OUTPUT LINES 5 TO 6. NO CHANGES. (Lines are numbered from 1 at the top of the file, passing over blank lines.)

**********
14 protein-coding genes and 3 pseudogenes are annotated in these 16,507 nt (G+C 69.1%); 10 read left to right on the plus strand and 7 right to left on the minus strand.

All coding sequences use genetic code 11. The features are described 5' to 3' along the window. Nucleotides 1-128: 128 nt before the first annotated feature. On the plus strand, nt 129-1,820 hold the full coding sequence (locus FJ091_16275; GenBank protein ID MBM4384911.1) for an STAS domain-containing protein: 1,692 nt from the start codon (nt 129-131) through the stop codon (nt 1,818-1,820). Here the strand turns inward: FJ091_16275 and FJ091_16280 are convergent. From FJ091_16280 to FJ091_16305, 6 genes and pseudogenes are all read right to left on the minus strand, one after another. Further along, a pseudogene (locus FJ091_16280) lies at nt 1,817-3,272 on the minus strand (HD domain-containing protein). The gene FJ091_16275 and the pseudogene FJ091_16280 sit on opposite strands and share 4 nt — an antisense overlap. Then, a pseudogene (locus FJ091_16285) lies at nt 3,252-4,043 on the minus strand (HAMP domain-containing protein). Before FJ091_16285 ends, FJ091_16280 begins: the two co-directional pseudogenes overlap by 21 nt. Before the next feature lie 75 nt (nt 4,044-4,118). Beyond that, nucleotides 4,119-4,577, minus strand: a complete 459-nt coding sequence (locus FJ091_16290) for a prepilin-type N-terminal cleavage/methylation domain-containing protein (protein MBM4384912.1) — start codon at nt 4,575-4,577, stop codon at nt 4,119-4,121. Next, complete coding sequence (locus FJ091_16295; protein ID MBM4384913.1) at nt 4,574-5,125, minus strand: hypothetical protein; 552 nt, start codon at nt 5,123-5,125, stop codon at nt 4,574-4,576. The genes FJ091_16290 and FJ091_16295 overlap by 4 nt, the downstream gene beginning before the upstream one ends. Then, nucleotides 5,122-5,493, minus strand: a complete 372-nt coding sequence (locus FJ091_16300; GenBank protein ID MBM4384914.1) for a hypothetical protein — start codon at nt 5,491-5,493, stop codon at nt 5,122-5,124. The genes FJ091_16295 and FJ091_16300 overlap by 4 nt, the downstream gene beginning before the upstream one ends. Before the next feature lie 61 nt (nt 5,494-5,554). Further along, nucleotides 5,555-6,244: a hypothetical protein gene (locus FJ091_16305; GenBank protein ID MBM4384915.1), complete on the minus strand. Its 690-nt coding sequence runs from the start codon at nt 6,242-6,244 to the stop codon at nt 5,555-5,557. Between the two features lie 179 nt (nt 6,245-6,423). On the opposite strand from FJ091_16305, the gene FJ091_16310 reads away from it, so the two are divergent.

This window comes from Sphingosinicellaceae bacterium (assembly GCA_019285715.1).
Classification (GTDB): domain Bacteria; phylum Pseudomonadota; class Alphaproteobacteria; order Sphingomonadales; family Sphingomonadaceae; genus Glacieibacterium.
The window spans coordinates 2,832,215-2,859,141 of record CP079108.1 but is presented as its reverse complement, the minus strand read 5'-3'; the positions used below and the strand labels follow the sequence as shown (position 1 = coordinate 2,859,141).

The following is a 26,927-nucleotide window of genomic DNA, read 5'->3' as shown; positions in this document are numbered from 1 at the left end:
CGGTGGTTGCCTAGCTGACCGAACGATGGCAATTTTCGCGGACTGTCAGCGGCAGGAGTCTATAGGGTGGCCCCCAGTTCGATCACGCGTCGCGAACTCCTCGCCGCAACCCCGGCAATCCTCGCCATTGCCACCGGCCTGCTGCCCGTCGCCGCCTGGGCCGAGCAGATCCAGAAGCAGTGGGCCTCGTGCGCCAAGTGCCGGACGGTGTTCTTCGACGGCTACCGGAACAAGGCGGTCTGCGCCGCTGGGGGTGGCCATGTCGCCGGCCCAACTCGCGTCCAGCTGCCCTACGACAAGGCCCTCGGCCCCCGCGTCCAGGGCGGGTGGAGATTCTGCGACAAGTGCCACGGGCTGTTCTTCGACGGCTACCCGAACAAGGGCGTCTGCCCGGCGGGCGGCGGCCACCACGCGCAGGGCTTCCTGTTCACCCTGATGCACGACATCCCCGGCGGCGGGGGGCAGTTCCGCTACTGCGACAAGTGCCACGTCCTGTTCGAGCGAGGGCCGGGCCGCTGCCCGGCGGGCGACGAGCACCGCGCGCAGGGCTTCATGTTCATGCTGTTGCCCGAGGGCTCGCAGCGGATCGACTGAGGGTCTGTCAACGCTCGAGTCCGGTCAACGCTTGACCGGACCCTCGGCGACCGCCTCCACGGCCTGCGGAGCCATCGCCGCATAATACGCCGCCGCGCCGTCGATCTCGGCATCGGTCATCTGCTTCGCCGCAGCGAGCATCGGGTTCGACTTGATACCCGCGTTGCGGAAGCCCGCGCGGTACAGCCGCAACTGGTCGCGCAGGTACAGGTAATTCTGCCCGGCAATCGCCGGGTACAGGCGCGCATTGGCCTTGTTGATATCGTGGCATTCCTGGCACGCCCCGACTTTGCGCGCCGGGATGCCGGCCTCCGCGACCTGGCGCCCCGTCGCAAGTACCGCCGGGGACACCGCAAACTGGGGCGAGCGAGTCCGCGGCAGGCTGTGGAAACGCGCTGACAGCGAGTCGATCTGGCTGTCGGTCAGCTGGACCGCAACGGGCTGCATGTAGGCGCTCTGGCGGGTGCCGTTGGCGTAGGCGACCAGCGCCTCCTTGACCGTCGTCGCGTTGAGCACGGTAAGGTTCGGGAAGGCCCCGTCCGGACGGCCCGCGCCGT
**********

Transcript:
The window spans coordinates 2,832,215-2,859,141 of record CP079108.1 but is presented as its reverse complement, the minus strand read 5'-3'; the positions used below and the strand labels follow the sequence as shown (position 1 = coordinate 2,859,141).

The following is a 26,927-nucleotide window of genomic DNA, read 5'->3' as shown; positions in this document are numbered from 1 at the left end: